University of the South - Cap and Gown Yearbook (Sewanee, TN)

 - Class of 1959

Page 1 of 168

 

University of the South - Cap and Gown Yearbook (Sewanee, TN) online yearbook collection, 1959 Edition, Cover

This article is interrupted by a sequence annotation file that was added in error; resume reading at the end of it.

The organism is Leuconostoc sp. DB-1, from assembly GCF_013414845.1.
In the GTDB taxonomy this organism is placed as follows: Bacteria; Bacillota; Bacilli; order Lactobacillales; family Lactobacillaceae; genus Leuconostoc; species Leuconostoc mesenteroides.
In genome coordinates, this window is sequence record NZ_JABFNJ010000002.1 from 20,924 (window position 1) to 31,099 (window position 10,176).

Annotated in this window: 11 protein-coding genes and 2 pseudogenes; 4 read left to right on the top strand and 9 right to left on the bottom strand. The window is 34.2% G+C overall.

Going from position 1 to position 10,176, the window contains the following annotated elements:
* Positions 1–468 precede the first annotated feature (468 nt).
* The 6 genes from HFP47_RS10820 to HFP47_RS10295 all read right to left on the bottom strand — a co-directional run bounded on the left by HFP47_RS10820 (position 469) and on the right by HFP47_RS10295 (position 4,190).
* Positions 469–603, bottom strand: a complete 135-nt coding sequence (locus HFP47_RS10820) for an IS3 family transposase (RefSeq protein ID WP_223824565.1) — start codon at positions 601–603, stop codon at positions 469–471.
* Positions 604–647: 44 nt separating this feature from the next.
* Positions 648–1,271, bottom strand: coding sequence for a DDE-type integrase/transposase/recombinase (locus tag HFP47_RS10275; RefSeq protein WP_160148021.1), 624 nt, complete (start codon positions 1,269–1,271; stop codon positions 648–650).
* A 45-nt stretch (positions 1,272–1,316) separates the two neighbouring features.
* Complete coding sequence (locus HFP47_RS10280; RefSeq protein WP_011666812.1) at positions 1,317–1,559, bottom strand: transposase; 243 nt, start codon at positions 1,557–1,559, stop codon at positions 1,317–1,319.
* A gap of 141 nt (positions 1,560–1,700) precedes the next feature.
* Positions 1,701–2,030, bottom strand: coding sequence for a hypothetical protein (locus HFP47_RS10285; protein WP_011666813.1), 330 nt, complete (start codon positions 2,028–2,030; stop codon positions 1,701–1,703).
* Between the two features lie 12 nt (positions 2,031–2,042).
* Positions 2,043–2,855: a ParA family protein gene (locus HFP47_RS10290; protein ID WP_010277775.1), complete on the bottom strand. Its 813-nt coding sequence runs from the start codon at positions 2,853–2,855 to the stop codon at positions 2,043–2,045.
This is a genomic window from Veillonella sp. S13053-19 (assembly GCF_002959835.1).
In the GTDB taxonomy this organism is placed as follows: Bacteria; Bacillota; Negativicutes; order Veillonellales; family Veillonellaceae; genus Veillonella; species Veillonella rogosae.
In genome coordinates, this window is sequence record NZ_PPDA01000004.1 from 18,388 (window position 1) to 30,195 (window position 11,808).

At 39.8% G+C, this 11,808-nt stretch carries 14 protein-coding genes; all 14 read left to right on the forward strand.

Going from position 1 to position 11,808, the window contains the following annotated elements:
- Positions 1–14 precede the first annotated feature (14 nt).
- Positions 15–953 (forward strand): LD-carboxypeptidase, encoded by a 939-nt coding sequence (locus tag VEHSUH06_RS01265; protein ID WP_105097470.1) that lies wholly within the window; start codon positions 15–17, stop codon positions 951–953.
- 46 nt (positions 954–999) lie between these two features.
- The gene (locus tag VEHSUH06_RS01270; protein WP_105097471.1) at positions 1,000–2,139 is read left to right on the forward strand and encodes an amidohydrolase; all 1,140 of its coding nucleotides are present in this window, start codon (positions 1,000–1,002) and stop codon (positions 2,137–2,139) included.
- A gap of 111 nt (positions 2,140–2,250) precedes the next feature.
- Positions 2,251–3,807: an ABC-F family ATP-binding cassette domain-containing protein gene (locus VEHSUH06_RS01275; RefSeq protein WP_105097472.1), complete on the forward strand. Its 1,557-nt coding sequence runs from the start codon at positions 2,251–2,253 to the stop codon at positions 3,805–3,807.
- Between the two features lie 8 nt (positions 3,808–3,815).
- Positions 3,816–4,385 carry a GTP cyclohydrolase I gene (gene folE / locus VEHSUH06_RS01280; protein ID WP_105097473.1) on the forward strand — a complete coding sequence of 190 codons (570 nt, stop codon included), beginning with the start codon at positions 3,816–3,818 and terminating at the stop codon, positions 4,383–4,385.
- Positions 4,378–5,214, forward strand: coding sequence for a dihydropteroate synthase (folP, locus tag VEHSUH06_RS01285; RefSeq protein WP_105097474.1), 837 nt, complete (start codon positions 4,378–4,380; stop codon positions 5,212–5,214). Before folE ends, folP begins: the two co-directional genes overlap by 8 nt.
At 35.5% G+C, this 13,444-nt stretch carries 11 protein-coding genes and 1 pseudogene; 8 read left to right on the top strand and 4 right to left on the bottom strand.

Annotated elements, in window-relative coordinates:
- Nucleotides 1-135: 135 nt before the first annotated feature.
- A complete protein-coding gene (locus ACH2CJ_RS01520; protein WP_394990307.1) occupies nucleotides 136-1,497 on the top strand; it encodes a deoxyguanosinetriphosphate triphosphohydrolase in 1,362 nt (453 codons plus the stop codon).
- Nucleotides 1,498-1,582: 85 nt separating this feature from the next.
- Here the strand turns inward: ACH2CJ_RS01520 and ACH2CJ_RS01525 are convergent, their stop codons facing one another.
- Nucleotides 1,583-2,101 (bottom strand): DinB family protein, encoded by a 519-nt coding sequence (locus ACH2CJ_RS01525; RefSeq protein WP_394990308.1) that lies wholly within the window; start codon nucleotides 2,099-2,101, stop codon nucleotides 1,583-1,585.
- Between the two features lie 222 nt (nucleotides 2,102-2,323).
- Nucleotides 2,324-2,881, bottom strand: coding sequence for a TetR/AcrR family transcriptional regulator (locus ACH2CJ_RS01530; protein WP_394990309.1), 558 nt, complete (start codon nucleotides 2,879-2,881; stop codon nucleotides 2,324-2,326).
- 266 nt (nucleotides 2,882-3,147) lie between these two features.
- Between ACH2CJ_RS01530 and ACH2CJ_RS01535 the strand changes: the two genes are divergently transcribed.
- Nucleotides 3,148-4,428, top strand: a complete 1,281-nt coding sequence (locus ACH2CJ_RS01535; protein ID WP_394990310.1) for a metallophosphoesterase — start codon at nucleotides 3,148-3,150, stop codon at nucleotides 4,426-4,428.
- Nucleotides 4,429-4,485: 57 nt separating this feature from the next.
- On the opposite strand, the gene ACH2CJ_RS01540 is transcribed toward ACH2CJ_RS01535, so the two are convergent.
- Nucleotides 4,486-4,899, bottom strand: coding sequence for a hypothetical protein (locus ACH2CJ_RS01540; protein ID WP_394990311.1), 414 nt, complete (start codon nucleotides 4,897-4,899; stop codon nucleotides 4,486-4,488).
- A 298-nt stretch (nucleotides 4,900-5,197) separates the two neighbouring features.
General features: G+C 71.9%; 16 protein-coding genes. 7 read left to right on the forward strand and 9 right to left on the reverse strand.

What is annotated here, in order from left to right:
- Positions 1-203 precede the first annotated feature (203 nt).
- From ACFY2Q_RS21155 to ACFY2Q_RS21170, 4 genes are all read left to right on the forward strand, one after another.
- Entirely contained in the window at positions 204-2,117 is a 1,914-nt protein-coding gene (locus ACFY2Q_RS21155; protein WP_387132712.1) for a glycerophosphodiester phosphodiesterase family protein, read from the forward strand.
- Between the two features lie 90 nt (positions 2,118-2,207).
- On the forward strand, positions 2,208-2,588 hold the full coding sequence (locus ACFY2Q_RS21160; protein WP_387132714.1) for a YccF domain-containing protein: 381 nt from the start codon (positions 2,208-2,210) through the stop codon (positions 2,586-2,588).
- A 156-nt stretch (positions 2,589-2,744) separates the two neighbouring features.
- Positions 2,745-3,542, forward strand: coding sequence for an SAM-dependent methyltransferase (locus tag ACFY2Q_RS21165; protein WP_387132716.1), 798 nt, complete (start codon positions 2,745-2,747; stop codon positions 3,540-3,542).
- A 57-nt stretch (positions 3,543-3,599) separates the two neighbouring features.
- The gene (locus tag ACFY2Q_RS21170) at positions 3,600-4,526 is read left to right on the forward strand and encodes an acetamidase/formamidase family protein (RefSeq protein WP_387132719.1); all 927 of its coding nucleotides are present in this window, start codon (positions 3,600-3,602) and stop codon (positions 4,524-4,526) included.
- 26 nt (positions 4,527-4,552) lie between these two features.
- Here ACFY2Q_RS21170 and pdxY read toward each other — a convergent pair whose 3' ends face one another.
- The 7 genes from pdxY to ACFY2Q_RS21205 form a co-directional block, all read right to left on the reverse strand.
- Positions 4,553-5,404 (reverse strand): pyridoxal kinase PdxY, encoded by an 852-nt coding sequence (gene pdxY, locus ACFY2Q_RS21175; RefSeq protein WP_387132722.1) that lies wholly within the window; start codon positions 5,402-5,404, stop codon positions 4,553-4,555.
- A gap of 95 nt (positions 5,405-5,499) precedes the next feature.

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Text from Pages 1 - 168 of the 1959 volume: